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Rams goalie keeps her eyes on the puck

By Antoinette Mercurio

Dana Carson

Mild-to-moderate hearing loss doesn’t stop Dana Carson from performing her best as the Ryerson Rams women’s hockey goalie. Photo credit: Stephen Kassim.

Dana Carson is really focused when it comes to hockey.

The second-year geographic analysis student plays goal for the Ryerson Rams women’s hockey team and has mild-to-moderate hearing loss. Diagnosed when she was three years old, Carson wears a hearing aid in each ear except when playing hockey.

“I can’t get water on them because they’ll stop working and if it gets too close [pressed by the helmet], it starts to squeal,” Carson said. “I might miss information and not be aware of it. If a sentence doesn’t make sense to me, I know I’ve missed something in the conversation.”

It makes no difference on the ice though. Carson doesn’t take her eyes off the puck when the play is in motion and keeps a look out for the referee when necessary. A hockey player since she was four, Carson doesn’t know how to play any other way. Having a hearing deficiency early-on established her mind-set to get in a zone and stay focused on the game.

“I’ve always lived with it so that’s how I know how to play,” she said.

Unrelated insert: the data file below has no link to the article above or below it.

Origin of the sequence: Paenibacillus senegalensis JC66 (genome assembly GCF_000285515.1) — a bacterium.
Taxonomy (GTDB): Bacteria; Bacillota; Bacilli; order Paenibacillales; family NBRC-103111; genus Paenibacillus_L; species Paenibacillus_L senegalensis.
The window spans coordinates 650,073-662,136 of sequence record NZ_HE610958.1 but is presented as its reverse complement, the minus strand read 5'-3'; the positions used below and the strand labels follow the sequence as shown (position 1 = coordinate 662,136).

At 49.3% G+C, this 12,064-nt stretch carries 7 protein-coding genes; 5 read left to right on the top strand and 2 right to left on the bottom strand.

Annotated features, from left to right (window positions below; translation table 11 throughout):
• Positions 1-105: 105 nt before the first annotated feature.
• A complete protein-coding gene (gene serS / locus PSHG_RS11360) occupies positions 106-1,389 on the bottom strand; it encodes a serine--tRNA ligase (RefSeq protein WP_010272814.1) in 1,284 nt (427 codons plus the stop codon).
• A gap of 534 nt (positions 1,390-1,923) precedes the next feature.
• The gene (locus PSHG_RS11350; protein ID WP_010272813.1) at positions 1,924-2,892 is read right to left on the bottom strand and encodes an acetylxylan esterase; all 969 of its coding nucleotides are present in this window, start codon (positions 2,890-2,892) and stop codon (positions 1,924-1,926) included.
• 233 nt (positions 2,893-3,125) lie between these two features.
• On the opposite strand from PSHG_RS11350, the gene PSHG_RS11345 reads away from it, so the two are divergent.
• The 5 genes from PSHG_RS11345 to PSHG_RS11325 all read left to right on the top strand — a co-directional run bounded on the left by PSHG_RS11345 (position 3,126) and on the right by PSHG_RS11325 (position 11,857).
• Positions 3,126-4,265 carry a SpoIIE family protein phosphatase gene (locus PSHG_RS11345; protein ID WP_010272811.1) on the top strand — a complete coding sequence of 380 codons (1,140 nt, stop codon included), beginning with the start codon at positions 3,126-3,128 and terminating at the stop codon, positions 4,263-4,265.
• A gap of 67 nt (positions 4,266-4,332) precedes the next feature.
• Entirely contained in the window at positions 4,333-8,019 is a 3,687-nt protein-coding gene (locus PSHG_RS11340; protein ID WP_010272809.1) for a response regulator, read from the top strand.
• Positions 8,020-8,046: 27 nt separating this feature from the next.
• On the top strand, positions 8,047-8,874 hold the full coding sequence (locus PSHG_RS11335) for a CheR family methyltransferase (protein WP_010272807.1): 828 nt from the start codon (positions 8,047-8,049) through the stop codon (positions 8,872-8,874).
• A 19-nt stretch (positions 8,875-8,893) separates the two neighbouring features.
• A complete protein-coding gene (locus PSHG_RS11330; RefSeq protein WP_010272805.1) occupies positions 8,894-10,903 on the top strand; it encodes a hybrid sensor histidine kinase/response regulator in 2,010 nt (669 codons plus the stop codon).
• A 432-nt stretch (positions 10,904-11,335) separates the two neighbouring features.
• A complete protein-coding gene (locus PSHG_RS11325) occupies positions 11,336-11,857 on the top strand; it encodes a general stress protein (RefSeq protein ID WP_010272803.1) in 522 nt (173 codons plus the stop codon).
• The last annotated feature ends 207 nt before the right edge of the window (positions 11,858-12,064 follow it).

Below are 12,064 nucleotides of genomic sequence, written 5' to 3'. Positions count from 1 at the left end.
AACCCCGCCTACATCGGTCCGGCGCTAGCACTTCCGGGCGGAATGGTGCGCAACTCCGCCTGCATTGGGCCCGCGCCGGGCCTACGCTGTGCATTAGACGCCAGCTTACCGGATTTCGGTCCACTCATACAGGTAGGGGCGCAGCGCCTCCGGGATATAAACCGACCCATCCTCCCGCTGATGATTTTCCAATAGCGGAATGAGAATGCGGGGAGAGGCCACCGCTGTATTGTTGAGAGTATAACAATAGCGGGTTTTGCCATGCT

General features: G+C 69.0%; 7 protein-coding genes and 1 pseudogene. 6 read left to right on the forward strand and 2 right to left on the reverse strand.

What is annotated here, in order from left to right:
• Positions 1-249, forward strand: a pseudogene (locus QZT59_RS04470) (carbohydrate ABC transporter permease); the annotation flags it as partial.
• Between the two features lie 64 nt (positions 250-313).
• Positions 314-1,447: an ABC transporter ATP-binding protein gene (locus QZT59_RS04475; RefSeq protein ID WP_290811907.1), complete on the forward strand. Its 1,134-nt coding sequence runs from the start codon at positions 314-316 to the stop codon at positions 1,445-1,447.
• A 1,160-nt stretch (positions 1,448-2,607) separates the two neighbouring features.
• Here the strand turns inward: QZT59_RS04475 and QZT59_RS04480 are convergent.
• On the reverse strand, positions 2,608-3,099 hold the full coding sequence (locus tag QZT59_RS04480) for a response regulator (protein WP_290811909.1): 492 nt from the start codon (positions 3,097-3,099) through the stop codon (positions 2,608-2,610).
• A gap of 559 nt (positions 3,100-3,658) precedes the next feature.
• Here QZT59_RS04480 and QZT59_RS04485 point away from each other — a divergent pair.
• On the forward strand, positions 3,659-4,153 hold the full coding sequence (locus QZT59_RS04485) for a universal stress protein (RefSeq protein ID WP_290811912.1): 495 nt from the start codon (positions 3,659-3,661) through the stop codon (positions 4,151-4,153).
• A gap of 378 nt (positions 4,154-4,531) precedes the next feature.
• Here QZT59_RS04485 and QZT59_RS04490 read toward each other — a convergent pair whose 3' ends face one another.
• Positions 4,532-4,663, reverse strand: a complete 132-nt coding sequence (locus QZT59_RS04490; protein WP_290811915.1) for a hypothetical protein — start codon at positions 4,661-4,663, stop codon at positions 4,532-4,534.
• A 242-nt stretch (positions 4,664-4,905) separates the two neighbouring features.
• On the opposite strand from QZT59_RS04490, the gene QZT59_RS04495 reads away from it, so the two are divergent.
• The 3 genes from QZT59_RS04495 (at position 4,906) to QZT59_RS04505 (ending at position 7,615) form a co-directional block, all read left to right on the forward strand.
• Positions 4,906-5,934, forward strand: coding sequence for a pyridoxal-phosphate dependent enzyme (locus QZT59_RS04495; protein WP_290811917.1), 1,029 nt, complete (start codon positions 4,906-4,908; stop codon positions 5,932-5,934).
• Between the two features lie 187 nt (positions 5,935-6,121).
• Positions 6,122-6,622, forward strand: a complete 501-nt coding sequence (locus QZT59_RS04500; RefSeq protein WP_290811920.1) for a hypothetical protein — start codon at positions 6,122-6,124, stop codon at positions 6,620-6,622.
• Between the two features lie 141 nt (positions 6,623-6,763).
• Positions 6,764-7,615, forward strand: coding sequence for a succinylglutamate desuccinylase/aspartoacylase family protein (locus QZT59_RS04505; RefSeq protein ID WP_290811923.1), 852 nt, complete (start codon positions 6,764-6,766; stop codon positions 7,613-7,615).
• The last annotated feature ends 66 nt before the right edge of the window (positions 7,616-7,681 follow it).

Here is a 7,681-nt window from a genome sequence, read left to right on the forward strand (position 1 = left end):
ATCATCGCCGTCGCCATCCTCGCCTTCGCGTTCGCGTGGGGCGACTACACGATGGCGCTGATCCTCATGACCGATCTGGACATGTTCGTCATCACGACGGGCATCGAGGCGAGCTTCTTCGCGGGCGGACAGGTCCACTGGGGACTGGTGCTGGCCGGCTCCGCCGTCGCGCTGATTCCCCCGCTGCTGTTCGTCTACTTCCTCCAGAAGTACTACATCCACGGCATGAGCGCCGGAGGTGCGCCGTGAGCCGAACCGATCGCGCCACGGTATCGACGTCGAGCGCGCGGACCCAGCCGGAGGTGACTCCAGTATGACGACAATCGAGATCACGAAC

Head coach Lisa Haley doesn't see any hinderance in Carson's skill development.

"Her impairment helps with her role on the team because she is always still tracking and playing the puck/shots even after the whistle blows and that is a good thing," Haley said. "Also, Dana is a fierce competitor who plays a fearless style, and I think that comes from her knowing she has to work just a little harder than the average person. She embraces that in the best possible way and has been a great leader for us in terms of her committment and work ethic."

The team practices almost every day. Carson learns new plays through team drills, which are drawn out. She is one of three goalies on the squad; they take turns as starting goalie and most often play for the entire game. During a match a couple of weeks ago, Carson suffered a concussion when an opposing player charged the net trying to score. Carson ended up in the back of the net and only returned to play this past weekend.

Originally from London, Ont., Carson is the youngest in her family with three older brothers. Bred for hockey from the beginning, Carson jokingly reveals that her brothers used her as target practice by putting her in net when they were children until she eventually became a good player and could go skate-to-skate with them.

Carson’s hearing loss doesn’t interfere with her studies either. She sits near the front during lectures and compares her notes with note takers to ensure nothing is missed.